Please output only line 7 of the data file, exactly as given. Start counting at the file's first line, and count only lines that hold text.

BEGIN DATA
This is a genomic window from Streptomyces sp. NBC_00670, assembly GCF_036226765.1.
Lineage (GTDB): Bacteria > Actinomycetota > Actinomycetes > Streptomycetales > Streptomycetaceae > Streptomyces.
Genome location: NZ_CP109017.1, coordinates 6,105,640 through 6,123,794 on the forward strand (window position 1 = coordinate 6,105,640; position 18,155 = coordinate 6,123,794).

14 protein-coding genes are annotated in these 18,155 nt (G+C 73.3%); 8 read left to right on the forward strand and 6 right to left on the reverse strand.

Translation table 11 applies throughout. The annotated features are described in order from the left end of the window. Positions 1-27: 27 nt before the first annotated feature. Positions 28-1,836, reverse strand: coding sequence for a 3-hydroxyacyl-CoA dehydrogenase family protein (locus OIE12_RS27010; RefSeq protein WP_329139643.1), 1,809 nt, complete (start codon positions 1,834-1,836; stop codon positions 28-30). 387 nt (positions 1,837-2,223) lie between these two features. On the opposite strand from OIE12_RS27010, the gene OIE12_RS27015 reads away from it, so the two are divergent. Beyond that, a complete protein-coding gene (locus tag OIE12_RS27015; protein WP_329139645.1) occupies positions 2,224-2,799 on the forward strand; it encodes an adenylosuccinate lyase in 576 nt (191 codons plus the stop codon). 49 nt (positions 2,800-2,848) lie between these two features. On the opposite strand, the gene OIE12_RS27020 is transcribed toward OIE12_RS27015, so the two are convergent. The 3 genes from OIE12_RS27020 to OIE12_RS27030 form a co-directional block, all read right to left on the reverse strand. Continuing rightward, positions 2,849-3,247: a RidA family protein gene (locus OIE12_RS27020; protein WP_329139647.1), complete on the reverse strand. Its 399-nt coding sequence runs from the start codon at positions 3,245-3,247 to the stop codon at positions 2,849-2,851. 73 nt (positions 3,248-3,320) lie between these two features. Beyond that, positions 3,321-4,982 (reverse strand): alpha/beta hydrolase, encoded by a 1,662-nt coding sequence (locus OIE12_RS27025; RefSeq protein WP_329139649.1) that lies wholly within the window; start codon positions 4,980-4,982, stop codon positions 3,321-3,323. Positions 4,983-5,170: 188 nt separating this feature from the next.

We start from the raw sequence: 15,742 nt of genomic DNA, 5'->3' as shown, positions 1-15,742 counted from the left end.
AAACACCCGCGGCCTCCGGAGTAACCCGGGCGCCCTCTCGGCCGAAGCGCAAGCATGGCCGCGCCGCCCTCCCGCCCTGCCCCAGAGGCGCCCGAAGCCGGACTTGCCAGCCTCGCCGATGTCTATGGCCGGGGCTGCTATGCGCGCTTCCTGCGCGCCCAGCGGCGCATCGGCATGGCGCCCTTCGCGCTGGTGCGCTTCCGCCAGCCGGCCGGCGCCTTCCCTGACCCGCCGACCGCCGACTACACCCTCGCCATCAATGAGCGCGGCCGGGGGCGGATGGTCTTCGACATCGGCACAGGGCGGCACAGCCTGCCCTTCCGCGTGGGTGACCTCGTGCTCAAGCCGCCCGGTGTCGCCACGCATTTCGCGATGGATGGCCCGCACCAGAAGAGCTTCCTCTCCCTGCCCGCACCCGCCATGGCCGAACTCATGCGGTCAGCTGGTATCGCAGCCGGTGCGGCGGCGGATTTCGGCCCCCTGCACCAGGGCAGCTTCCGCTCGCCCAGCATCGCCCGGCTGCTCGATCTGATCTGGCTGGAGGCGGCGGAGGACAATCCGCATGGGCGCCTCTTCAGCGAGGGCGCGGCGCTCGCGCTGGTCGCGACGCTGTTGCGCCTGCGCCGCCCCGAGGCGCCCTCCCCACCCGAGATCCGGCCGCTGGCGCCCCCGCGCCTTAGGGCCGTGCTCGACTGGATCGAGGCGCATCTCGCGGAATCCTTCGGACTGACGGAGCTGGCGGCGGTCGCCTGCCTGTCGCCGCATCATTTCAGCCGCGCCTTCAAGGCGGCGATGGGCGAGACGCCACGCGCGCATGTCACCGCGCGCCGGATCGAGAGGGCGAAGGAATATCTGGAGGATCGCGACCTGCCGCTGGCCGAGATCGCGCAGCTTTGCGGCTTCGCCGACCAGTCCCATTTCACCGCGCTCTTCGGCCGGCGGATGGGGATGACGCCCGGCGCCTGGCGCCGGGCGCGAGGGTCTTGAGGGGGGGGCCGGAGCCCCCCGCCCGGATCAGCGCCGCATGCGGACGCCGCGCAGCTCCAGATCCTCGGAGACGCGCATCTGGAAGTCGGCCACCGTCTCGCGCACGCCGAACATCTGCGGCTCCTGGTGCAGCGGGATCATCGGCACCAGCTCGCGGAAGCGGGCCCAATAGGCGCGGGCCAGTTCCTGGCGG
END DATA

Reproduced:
AAACACCCGCGGCCTCCGGAGTAACCCGGGCGCCCTCTCGGCCGAAGCGCAAGCATGGCCGCGCCGCCCTCCCGCCCTGCCCCAGAGGCGCCCGAAGCCGGACTTGCCAGCCTCGCCGATGTCTATGGCCGGGGCTGCTATGCGCGCTTCCTGCGCGCCCAGCGGCGCATCGGCATGGCGCCCTTCGCGCTGGTGCGCTTCCGCCAGCCGGCCGGCGCCTTCCCTGACCCGCCGACCGCCGACTACACCCTCGCCATCAATGAGCGCGGCCGGGGGCGGATGGTCTTCGACATCGGCACAGGGCGGCACAGCCTGCCCTTCCGCGTGGGTGACCTCGTGCTCAAGCCGCCCGGTGTCGCCACGCATTTCGCGATGGATGGCCCGCACCAGAAGAGCTTCCTCTCCCTGCCCGCACCCGCCATGGCCGAACTCATGCGGTCAGCTGGTATCGCAGCCGGTGCGGCGGCGGATTTCGGCCCCCTGCACCAGGGCAGCTTCCGCTCGCCCAGCATCGCCCGGCTGCTCGATCTGATCTGGCTGGAGGCGGCGGAGGACAATCCGCATGGGCGCCTCTTCAGCGAGGGCGCGGCGCTCGCGCTGGTCGCGACGCTGTTGCGCCTGCGCCGCCCCGAGGCGCCCTCCCCACCCGAGATCCGGCCGCTGGCGCCCCCGCGCCTTAGGGCCGTGCTCGACTGGATCGAGGCGCATCTCGCGGAATCCTTCGGACTGACGGAGCTGGCGGCGGTCGCCTGCCTGTCGCCGCATCATTTCAGCCGCGCCTTCAAGGCGGCGATGGGCGAGACGCCACGCGCGCATGTCACCGCGCGCCGGATCGAGAGGGCGAAGGAATATCTGGAGGATCGCGACCTGCCGCTGGCCGAGATCGCGCAGCTTTGCGGCTTCGCCGACCAGTCCCATTTCACCGCGCTCTTCGGCCGGCGGATGGGGATGACGCCCGGCGCCTGGCGCCGGGCGCGAGGGTCTTGAGGGGGGGGCCGGAGCCCCCCGCCCGGATCAGCGCCGCATGCGGACGCCGCGCAGCTCCAGATCCTCGGAGACGCGCATCTGGAAGTCGGCCACCGTCTCGCGCACGCCGAACATCTGCGGCTCCTGGTGCAGCGGGATCATCGGCACCAGCTCGCGGAAGCGGGCCCAATAGGCGCGGGCCAGTTCCTGGCGG